If it is successful, Mr. Katz expects AOL Time Warner can beat current 2001 growth expectations, achieving a 21 percent increase in its overall advertising and commerce revenues, a 15 percent increase in its subscription revenues and a 6 percent increase in its content revenues.
AOL Time Warner asserts it creates applications that help generate new marketing relationships with companies that-when combined wit
h more traditional media budgets-can transform the relationships advertisers and marketers have with consumers.
The AOL Time Warner business model cannot be easily replicated elsewhere by virtue of its unique components. That’s all the more reason why it is important to look at the pieces and dynamics that are translatable to other media
concerns.
First and foremost is a relationship with consumers-something that broadcasters innately have established, especially in their own communities, and that cable operators have with their subscribers. Cable already is in a position to leverage those relationships with new digital services. Broadcasters must work harder to find new ways to make their consumer ties pay off-which may actually involve modifying the free over-the-air broadcast model.
Second is to look at advertising and advertisers in a completely different light.
It isn’t just about grabbing viewers’ attention anymore. It’s getting their name, rank and serial number. It’s understanding what makes them tick. It’s matching buyers and sellers. It’s making the sale. And then it’s charging a premium for the integrated connections. That’s advertising, marketing and sales rolled into one.
AOL Time Warner Co-Chief Operating Officer Bob Pittman reiterated that the entire company is able to thrive in these challenging times by viewing advertising differently, not as a unit sale on television or online or in print but as “renting a customer relationship to unaffiliated third parties. … It’s all about our consumer relationships.”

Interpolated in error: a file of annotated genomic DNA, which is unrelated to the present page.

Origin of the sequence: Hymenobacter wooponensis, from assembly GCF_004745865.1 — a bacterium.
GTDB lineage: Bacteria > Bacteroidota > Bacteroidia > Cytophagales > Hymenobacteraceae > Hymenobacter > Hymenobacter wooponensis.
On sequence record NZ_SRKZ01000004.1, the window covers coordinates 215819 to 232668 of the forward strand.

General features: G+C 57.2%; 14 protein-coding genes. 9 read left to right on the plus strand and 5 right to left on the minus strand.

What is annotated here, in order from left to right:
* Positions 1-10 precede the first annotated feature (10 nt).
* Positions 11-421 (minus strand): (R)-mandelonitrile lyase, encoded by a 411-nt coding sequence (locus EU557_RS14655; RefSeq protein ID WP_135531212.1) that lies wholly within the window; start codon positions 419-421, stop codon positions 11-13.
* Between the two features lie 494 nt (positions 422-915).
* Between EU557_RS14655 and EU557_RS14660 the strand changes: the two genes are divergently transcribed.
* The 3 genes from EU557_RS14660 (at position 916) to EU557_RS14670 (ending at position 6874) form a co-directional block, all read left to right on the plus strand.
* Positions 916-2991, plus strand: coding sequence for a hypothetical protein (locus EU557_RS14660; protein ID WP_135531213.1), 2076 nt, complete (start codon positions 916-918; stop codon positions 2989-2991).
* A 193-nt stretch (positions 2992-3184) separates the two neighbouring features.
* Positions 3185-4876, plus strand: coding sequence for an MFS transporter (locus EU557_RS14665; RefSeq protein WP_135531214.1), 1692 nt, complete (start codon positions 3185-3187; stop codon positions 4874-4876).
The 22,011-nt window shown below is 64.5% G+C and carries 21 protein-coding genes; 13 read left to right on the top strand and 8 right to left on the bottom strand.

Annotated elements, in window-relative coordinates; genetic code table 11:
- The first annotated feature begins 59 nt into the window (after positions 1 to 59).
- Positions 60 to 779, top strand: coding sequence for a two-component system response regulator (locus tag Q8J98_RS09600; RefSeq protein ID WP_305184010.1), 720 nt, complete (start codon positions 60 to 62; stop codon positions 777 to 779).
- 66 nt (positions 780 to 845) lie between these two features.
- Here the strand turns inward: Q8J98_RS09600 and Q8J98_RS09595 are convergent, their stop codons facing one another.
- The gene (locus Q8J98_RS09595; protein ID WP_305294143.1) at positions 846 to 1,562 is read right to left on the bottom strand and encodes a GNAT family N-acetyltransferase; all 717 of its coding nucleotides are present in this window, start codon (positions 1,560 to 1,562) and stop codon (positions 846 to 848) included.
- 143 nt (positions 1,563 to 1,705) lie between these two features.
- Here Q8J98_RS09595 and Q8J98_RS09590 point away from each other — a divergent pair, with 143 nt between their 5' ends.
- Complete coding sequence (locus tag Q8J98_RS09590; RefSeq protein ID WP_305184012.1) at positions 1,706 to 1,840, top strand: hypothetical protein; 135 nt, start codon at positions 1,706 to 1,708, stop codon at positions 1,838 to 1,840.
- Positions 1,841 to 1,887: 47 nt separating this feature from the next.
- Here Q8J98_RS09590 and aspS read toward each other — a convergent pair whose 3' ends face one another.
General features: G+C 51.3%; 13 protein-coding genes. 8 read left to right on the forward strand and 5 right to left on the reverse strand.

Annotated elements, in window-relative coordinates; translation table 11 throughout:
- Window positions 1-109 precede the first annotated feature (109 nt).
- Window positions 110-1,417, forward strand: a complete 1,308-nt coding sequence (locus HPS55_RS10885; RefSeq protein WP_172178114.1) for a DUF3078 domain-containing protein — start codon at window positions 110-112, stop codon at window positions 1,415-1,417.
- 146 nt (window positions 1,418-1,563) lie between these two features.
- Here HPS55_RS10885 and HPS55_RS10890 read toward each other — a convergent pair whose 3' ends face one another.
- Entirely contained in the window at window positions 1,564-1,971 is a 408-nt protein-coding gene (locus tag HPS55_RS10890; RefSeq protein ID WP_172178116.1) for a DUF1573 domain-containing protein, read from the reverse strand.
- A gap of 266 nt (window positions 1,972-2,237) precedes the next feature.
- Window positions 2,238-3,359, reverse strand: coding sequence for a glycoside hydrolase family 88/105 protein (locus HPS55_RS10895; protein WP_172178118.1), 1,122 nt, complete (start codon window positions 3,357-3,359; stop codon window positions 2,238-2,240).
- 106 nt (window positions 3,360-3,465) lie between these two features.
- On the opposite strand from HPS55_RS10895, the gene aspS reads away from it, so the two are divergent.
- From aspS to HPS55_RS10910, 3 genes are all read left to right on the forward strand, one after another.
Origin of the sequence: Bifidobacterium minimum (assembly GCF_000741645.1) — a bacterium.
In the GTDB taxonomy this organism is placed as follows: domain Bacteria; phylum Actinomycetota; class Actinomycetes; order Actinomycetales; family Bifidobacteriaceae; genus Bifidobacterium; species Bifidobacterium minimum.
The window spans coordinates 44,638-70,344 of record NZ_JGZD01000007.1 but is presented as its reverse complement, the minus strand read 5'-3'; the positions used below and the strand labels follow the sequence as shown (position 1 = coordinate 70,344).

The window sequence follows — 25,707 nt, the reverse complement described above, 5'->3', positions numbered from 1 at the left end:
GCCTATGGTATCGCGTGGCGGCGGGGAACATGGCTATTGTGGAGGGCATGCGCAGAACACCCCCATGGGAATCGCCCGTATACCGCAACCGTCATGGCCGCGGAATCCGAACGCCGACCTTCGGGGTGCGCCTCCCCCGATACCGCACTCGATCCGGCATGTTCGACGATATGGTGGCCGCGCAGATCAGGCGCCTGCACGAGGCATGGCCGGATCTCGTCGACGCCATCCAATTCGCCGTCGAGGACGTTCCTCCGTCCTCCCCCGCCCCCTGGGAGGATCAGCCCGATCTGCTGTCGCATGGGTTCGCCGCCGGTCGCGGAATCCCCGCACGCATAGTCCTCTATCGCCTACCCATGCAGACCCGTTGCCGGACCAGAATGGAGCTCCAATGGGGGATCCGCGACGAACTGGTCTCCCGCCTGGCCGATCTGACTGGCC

The only way other media companies will be able to achieve a similar end is to weave the Internet or some form of interactivity into the media mix that allows buyer and seller to directly and immediately communicate. In the meantime, the first true hybrid media company of its kind is making a mark in other significant ways.
Struggling Internet service pro- vider Yahoo! was obviously taking its cues from AOL Time Warner last week in appointing Terry Semel as its new chairman and CEO. While the appointment on first glance appeared to come out of left field, it makes perfect sense if the new goal in the media world is to embrace the best of what new and old media have to offer.
A `builder’ for Yahoo!
Mr. Semel, a former Warner Bros. co-CEO, said it best himself: “I’m fundamentally a builder.” He knows what it is to build a struggling movie studio worth about $1 billion into a fledging movie and TV production house and library worth $11 billion while its parent company morphed four times into a global media conglomerate.
Mr. Semel says his short-term focus is on boosting Yahoo!’s ad sales and developing more fee-based services, but he declined to address the prospect of a grand alliance with a more traditional media player.
After running interference in Hollywood for two decades to create power and profits, surely he can guide an $11 billion Internet platform, rooted in consumer and advertiser relationships, to more sure footing in a world where content and service providers are clamoring for such interactive connections. A single swift merger or acquisition with Viacom would scoop Yahoo! into a media hybrid a la AOL Time Warner that would effectively capitalize on its rich brand resources. Mr. Semel’s solid connections to the East and West coasts’ creative communities ensure it will happen.
As the economy improves and as companies decide they need to make radical change, other such moves will take place, melding old and new media entities and personalities to create new hybrid concerns. They won’t all be like AOL Time Warner, but they will embrace the best of AOL Time Warner’s vision of what will work for media companies in the future.